German heiress wins legal battle over pre-nuptial agreement
Katrin Radmacher, a German heiress, has won a Supreme Court case over her divorce which gives new status to pre-nuptial agreements.
For years, men have tried to enforce pre-nuptial agreements in the event of divorce, to no avail. We all eventually concluded that pre-nups are useless. But then - as soon as a divorcing woman wanted one to be enforced, it was.
The ruling means that her ex-husband, Nicolas Granatino, receives less money than he wanted after the court ruled that an agreement he signed in Germany before they married should stand in this country.
It is also a major step towards pre-nuptial contracts, including those signed abroad, becoming legally enforceable in England and Wales. Pre-nuptial agreements do not currently have a place in English family law.
English courts had previously considered prenuptial agreements not binding when deciding who gets what when a marriage fails.
This is because, previously, women stood to gain and men stood to lose from pre-nuptials being ignored.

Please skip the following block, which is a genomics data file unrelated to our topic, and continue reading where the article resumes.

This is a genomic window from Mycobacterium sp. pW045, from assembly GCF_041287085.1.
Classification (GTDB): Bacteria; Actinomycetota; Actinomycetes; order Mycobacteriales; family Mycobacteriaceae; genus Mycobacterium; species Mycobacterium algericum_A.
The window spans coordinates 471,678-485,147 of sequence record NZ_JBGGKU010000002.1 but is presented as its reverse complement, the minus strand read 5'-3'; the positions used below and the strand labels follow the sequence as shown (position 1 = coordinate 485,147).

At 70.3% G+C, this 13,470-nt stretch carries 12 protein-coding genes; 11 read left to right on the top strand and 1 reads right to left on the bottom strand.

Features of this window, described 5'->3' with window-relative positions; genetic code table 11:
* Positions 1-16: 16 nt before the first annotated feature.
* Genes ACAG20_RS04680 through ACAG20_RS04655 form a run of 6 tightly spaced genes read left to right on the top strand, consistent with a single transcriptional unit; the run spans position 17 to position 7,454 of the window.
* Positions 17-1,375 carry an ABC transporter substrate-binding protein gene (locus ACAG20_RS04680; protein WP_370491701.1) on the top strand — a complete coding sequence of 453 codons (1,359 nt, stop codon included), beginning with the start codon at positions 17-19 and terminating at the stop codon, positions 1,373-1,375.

But in this case, a woman stood to gain and a man stood to lose from it being enforced.
So they decided to enforce it.
By a majority of eight to one, the justices dismissed the ex-husband's appeal, saying that following their ruling "it will be natural to infer that parties entering into agreements will intend that effect be given to them".
Sure - makes perfect sense.
So why did it not apply in all those hundreds of thousands of previous cases?
And why does this suddenly make sense now?
Lord Phillips, president of the Supreme Court, said the courts would still have the discretion to waive any pre-nup or post-nup agreement, especially when it was unfair to any children of the marriage.
And here's the get-out clause, to ensure that no man shall ever gain from a pre-nuptial agreement. What it should really say, is that the courts will still waive any pre-nup agreement when a woman might lose out.